1,047 citations


"Oh, Honey, I Already Forgot That : ..." refers background or methods in this paper

  • ...Recall predictions can also be based on inferences from beliefs or theories about one’s competence (Kelley & Jacoby, 1996; Koriat, 1997)....

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  • ...Participants might rely on mnemonic cues derived from online processing of List 1 items to predict how much they will remember on the test (e.g., Koriat, 1997) and use those predictions to decide whether or not to employ forgetting strategies....

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Journal ArticleDOI
TL;DR: An associative hypothesis to explain and predict older adults' deficient explicit episodic memory performance was outlined and tested and four experiments are reported that provide a converging validity and a discriminant validity to the hypothesis.
Abstract: An associative hypothesis to explain and predict older adults' deficient explicit episodic memory performance was outlined and tested. The hypothesis attributes a substantial part of older adults' deficient memory performance to their difficulty in merging unrelated attributes-units of an episode into a cohesive unit. Although each of the components can be memorized to a reasonable degree, the associations that tie the attributes-units to each other grow weaker in old age. Four experiments are reported that provide (a) a converging validity to the hypothesis by demonstrating this associative deficit for both interitem relationships and intraitem relationships and (b) a discriminant validity to the hypothesis by contrasting and testing competing predictions made by the associative hypothesis and by alternative hypotheses. The implications of these results to older adults' episodic memory performance are discussed.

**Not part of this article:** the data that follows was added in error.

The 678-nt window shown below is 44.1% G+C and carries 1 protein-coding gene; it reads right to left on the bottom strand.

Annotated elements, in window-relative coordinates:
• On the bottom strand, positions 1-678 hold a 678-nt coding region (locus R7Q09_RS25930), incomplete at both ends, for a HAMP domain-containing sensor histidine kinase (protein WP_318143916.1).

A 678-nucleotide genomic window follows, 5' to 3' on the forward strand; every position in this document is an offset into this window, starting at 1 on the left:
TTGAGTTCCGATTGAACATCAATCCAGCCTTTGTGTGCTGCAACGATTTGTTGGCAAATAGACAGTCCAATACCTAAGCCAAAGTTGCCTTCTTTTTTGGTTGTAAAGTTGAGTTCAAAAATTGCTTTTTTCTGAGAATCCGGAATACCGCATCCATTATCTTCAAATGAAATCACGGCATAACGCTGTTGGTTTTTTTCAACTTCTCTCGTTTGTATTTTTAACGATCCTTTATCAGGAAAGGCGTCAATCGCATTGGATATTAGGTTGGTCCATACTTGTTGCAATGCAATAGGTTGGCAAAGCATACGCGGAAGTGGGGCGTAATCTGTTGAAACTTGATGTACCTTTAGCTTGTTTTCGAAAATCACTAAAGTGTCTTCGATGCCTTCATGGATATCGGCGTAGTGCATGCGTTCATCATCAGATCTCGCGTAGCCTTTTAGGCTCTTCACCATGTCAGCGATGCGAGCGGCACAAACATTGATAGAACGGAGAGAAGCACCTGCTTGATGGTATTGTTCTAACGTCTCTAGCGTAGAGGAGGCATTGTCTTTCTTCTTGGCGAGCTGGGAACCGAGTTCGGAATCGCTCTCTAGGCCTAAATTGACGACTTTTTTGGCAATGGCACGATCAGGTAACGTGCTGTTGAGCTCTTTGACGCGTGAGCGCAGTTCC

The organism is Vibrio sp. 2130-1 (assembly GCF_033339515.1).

1,008 citations


"Oh, Honey, I Already Forgot That : ..." refers background in this paper

  • ...Some researchers argued that older adults have difficulty binding different components of information into a coherent, distinctive unit, leading to more impoverished and fragmented episodic representations (e.g., Chalfonte & Johnson, 1996; Naveh-Benjamin, 2000)....

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  • ..., Hasher & Zacks, 1988) or to associative memory deficits, including difficulties in binding events to their context (e.g., Chalfonte & Johnson, 1996; M. K. Johnson, 1997; Naveh-Benjamin, 2000), the current studies set out to investigate older and younger adults’ memory using list-method directed forgetting....

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  • ...…Zacks, 1988) or to associative memory deficits, including difficulties in binding events to their context (e.g., Chalfonte & Johnson, 1996; M. K. Johnson, 1997; Naveh-Benjamin, 2000), the current studies set out to investigate older and younger adults’ memory using list-method directed forgetting....